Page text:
German-Russian Museum

Road Leading to the Building of German-Russian Museum
File:Karlshorst GER-RUS museum.jpg” by Mangan2002 ( is marked with CC BY 2.5.

Address: Zwieseler Str. 4, 10318 Berlin, Germany

The German-Russian museum located in Berlin, Germany, is a unique museum dedicated to the history of German-Soviet and German-Russian relations. The museum focuses on the war between Germany and the then-Soviet Union from 1941 to 1945.

Although the particular focus of the museum is on the 1941-1945 period, the artifacts take visitors through German-Russian relations beginning as far back as 1917 to the 1999s. The museum has over 1000 square meters of exhibitions.

The museum site at Berlin-Karlhost is unique to German war history as it was the place wherein, in 1945, the German Armed Forces finally surrendered, thereby ending World War Two after six years of fighting. The museum was opened in 1995 on the 19th of May, exactly 50 years after the surrender of the Germans.

Right at the entrance of the museum is a Soviet T34 tank that was used during the war. Photographs, documents, and clothing are among the several artifacts on display at the museum. Mines, propaganda maps, military uniforms, medical equipment, military vehicles, and other exhibits bring the reality of life as a soldier during the war to life.

See Related: Best Things to Do in Hanover

Technik Museum Sinsheim

Address: Eberhard-Layher-Straße 1, 74889 Sinsheim, Germany

Located one hour south of the city of Frankfurt in Germany, the Technik Museum Sinsheim (Automobile and Technology Museum) is a museum dedicated to artifacts highlighting the history of technology over the years.

The Technik Museum Sinsheim is Europe’s biggest privately-owned museum. With over 1 million visitors to the museum every year, it is also one of Europe’s most visited museums.

The exhibits at the museum are mostly vehicles from various periods showing the development of the machines over the years. Motorcycles, sports cars, racing bikes, and steam locomotives can be found on the exhibition grounds, along with several other vehicles.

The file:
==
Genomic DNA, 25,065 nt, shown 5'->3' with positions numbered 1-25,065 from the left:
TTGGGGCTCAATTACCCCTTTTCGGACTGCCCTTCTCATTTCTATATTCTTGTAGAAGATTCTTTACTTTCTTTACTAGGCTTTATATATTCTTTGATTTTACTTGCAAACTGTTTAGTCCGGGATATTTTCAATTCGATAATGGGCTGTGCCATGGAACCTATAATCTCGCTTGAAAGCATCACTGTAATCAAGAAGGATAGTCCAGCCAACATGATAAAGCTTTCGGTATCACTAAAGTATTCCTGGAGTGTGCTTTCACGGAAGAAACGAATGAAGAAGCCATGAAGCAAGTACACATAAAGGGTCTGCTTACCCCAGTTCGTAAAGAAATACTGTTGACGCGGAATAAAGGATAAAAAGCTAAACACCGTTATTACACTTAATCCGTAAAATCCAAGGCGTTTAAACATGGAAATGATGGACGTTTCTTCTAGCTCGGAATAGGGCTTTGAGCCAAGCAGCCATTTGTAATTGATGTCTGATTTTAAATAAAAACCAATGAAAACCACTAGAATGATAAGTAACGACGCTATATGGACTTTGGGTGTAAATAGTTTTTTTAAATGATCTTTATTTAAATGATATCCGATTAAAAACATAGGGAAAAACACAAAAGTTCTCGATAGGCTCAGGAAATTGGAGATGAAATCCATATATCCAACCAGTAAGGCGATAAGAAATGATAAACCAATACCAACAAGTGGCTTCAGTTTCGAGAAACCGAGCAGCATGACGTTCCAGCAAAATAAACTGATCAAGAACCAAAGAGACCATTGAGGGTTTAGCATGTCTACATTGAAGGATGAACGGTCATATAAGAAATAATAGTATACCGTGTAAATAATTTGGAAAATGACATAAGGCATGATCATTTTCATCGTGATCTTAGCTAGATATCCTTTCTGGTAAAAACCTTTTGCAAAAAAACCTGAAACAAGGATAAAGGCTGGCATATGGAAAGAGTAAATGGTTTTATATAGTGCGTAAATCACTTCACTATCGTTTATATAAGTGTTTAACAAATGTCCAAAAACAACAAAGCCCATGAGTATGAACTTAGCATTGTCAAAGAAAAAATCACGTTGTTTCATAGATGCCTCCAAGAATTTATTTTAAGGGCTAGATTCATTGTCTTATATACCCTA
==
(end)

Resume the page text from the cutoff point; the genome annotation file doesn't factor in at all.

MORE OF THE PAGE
The exhibition area covers over 50,000 square meters and features over 3,000 exhibits on display. The museum also owns a 3D IMAX theatre where visitors can take an immersive journey through the history and technology of the automobiles on display.

Some major features at the museum include a Concorde aircraft donated to the museum by Air France. A permanent exhibit of Formula 1 racecar is the largest in Europe. There is also a walk-in Russian shuttle that was acquired in 2004 by the museum.

See Related: Famous Castles in Germany

BMW Museum

Exhibit of Old Cars at BMW Museum

Address: Am Olympiapark 2, 80809 München, Germany

The BMW Museum, located in Munich, Germany, is an automobile museum dedicated to the history and development of the BMW brand. The museum first opened its doors to visitors in 1973. Its exhibition space covers over 5,000 square meters and features over 120 exhibits.

The exhibits follow the history of the BMW brand and include engines, vehicles, turbines, motorcycles, and so on. The permanent exhibition that features 125 unique cars, engines, and other artifacts significant in BMW’s history takes up most of the space.

Germany is a great hub for automakers and enthusiasts of the auto industry, and the BMW Museum is a great addition to the tourist attractions. The museum is one of the most visited museums in all of Germany. Since 2008 it has recorded an increasing number of visitors, seeing over five million visitors in that time.

The architectural design of the building is unique, and it blends in with the rest of the exhibition. The building is shaped like a bowl and is usually referred to as the salad bowl or the white cauldron. Karl Schwanzer oversaw the overall design of the building.

Related Resources

Hey, looking for more amazing places to visit in Germany? We have a ton of posts about this beautiful country. Check them out here:

We take pride in providing authentic travel recommendations based on our personal experiences. We may earn a commission when you purchase a product or book a reservation. Learn more ›